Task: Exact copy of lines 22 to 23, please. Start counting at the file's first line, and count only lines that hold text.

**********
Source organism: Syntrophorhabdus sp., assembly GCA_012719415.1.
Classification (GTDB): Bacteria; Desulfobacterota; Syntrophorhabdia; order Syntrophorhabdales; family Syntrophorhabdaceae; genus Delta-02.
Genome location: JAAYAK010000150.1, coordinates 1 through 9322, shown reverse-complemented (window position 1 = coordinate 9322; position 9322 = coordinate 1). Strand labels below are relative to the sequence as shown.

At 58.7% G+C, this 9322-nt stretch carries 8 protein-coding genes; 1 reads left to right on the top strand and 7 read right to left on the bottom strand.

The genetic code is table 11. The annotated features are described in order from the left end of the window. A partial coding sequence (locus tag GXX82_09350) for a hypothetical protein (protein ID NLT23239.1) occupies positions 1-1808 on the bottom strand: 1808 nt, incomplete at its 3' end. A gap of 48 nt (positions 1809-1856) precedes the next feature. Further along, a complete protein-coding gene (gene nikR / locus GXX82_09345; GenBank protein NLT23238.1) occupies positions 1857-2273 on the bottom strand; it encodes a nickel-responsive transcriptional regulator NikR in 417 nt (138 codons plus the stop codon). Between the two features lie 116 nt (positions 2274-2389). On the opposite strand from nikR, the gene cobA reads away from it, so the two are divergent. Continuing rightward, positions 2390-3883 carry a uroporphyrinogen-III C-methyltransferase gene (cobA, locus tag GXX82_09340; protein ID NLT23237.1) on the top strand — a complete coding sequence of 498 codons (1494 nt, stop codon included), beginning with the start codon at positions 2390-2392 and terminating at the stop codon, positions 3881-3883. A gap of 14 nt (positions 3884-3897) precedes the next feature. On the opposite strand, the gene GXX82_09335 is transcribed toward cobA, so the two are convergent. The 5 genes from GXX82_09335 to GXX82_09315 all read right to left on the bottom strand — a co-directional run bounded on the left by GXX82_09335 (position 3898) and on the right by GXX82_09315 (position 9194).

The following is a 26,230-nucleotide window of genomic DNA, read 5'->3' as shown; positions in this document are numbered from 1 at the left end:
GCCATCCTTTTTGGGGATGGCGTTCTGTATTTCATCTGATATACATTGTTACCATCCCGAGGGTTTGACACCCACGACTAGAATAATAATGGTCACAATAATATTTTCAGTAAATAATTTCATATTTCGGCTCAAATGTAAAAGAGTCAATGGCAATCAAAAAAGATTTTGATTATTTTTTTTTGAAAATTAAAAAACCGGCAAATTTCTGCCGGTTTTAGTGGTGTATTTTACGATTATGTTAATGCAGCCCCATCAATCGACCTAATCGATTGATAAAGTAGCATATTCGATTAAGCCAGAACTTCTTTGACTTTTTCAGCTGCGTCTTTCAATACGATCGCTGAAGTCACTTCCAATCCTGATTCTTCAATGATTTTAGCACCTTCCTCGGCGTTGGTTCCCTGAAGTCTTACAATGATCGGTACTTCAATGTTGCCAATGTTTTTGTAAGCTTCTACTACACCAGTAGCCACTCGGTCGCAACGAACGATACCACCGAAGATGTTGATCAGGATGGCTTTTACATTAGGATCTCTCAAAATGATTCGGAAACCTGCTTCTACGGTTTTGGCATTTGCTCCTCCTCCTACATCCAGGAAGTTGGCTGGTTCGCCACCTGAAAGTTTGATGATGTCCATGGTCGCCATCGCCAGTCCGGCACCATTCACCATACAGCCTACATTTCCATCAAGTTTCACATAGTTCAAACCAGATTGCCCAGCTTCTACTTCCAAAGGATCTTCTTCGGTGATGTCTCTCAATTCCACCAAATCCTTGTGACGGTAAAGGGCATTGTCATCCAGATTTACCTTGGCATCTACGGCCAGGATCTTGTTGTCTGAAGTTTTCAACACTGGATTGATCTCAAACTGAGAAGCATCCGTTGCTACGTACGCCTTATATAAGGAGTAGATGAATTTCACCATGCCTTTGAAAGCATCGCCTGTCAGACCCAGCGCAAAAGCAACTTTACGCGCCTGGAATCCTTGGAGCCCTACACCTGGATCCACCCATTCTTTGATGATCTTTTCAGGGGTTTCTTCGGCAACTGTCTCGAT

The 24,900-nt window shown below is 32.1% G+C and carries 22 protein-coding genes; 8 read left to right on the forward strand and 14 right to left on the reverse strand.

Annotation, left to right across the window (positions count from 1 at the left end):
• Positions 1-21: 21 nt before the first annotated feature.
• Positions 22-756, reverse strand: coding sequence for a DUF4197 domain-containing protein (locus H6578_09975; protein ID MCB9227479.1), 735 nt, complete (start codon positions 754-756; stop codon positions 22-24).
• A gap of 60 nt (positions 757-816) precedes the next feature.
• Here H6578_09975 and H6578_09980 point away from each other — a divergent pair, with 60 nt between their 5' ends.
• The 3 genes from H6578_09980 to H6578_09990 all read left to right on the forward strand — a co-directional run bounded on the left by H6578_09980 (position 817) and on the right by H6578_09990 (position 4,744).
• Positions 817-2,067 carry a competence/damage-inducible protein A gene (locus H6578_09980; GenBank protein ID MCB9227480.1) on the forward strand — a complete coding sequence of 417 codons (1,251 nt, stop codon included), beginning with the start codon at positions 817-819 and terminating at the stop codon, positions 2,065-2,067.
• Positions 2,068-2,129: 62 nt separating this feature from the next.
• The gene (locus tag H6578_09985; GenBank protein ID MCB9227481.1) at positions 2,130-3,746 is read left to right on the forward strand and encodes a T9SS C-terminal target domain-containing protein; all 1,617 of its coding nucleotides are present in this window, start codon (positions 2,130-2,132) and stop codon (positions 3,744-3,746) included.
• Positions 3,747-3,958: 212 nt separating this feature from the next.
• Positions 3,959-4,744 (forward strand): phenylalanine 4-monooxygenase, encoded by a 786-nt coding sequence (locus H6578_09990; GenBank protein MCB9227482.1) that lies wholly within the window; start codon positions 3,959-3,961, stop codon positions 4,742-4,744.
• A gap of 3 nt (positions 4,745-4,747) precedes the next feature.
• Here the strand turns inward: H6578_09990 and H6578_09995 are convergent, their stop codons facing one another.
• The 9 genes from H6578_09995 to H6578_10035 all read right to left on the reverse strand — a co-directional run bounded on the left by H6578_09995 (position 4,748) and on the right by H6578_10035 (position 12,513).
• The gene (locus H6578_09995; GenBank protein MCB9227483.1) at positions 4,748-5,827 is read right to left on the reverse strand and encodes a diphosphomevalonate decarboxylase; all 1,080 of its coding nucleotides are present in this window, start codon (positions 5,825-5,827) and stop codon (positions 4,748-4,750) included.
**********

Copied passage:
• The 9 genes from H6578_09995 to H6578_10035 all read right to left on the reverse strand — a co-directional run bounded on the left by H6578_09995 (position 4,748) and on the right by H6578_10035 (position 12,513).
• The gene (locus H6578_09995; GenBank protein MCB9227483.1) at positions 4,748-5,827 is read right to left on the reverse strand and encodes a diphosphomevalonate decarboxylase; all 1,080 of its coding nucleotides are present in this window, start codon (positions 5,825-5,827) and stop codon (positions 4,748-4,750) included.